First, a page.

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The Annotated Bibliography


An annotated bibliography is an alphabetical list of citations to books, articles, and documents. Each citation is followed by a brief descriptive and evaluative paragraph, the annotation (usually about 150 words).

The purpose of the annotation is to inform the reader of the relevance, accuracy, and quality of the sources cited— in other words, a concise summary of each source and some assessment of its value or relevance.

Ingredients of Your Annotated Bibliography:

  • a brief restatement of the source’s main argument, thesis, or conclusions;
  • an assessment of the value of the source as it relates to your questions (what does it say about my big topic?),
  • commentary on patterns of similarity and dissimilarity between sources, and
  • a well-written concluding sentence that comments on it in any additional, useful way. For example, you might indicate whether it is a useful source, whether or not it contains reliable information; whether the source is biased or objective, what the goal of this source is, or what type of reader/researcher might find this source useful.

Here is a list of some verbs for referring to texts and ideas that you might find useful:

account for clarify describe exemplify indicate question
analyze compare depict exhibit investigate recognize
argue conclude determine explain judge reflect
assess criticize distinguish frame justify refer to
assert defend evaluate identify narrate report
assume define emphasize illustrate persuade review
claim demonstrate examine imply propose suggest
The article questions the view that . . .
This poem demonstrates  . . .
The author identifies three reasons for . . .In contrast to essay X, this novel proposes that…Just as poem A illustrates…., poem B reflects the viewpoint that…
  • Click here to see definitions of the above verbs.
  • Click here to view a sample ABE for “The Lottery.”
  • Click here to view the sample ABE for “The Child-Driven Education.”
  • Click here to see a sample entry for the poem “My Papa’s Waltz.” You can also see how I reduced wordiness by choosing more accurate terms and eliminating repetition.
  • Click here for sample ABEs, plus templates, for the Ali speech, the sermon “Sinners in the Hands of an Angry God, the short story “The Bet” and “The Tell-Tale Heart.” These are the templates you should use to begin writing your own ABEs!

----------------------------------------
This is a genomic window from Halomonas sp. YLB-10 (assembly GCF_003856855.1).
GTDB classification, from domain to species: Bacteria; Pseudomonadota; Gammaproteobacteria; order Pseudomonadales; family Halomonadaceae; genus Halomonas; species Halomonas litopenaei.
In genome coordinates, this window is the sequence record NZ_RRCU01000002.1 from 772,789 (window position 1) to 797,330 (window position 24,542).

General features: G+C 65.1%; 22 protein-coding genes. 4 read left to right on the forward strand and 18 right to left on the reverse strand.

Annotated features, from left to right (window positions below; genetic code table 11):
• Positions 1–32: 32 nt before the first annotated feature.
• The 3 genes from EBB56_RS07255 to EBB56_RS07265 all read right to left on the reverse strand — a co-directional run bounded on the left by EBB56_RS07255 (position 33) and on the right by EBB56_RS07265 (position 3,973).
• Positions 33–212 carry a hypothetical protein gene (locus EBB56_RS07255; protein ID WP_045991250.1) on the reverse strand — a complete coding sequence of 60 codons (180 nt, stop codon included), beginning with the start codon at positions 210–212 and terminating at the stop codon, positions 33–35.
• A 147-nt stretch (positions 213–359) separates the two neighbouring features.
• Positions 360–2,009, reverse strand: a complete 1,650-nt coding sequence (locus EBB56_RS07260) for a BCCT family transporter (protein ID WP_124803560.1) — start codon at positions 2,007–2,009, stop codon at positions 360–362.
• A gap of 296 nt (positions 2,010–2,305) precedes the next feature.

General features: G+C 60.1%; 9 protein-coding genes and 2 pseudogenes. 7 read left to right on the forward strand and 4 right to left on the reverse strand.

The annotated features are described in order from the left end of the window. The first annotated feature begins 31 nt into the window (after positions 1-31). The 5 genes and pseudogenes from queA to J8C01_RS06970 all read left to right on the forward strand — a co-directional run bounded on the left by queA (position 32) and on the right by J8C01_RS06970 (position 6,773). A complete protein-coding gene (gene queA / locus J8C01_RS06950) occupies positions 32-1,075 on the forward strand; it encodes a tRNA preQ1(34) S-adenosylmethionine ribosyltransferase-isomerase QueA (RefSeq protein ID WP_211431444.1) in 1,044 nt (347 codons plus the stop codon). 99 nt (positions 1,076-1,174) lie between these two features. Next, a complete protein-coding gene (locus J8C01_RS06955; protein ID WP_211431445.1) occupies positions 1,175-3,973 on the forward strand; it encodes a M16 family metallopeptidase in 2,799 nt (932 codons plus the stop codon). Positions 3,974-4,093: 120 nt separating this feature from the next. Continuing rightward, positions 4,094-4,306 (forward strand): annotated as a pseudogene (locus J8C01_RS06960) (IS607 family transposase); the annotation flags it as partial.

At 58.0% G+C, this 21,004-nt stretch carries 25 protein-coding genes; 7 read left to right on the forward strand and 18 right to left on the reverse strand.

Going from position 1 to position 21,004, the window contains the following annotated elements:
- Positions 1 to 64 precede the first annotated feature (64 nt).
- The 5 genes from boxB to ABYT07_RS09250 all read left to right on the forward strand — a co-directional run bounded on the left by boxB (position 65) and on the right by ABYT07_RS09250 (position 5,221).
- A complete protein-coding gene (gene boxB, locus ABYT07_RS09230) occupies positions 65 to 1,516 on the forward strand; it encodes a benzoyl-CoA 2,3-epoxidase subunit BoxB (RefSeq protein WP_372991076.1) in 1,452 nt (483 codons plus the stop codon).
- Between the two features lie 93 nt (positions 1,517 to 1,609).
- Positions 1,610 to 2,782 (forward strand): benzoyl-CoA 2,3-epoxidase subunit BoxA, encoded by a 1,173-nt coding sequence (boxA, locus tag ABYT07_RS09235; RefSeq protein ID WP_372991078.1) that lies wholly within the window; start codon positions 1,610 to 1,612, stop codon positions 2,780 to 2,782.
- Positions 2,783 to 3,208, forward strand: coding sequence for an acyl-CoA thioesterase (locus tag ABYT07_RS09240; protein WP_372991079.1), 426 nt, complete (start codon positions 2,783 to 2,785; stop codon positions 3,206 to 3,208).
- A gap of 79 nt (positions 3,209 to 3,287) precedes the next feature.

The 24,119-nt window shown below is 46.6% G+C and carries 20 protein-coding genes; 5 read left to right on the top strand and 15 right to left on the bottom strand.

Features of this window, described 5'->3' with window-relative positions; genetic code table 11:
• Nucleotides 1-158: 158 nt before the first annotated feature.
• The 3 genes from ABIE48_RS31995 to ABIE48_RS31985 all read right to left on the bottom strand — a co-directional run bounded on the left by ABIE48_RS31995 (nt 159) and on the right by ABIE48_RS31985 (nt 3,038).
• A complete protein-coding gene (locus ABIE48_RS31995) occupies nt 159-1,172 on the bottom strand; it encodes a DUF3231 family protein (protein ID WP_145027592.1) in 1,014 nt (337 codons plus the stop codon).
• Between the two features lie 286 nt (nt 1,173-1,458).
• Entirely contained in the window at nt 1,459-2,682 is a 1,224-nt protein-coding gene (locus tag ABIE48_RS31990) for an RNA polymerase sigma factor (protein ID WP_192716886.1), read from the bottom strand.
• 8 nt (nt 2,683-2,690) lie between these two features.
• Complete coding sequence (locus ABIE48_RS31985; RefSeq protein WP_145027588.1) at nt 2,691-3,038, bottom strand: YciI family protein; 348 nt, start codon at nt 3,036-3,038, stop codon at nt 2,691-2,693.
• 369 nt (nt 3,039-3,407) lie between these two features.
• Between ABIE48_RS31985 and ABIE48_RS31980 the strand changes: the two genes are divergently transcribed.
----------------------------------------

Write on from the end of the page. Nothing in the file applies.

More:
• Click here to view the rubric for ABE grades at the end of the semester.

Remember not to use the templates like a fill-in-the-blank worksheet— the idea is just to get you started. You will have to change the sentence structure, the verbs, and the ideas to suit your writing style and, of course, to suit the literary selection you are writing about.

Various kinds of annotated bibliographies:

Annotated bibliographies come in many variations. Pay close attention to the requirements of the Collection annotated bibliography guidelines

Consider organizing your bibliography in sections—according to genre, time period, treatment of the topic, or any other system you think makes sense. Your categories of organization should help users find what they need.

Need more help with annotating? Try these websites:

For help with MLA style and bibliographical entries, try the following:

Eliminating Wordiness- Please read carefully and try the exercises!

Due dates (note: during this time I will ask you to look at the rubric for the blog and make sure you are adding in features that will fulfill those requirements):

Wednesday June 1: 15 ABEs on blog

Tuesday June 7: 20 ABE’s on blog

Wednesday June 8: 23 ABE’s on blog

Thursday and Friday June 9 and 10: Fill out final checklist (provided by teacher) and show blog to class

Thursday June 9: Share blog with five other people NOT in this class (there will be specific requirements for this)

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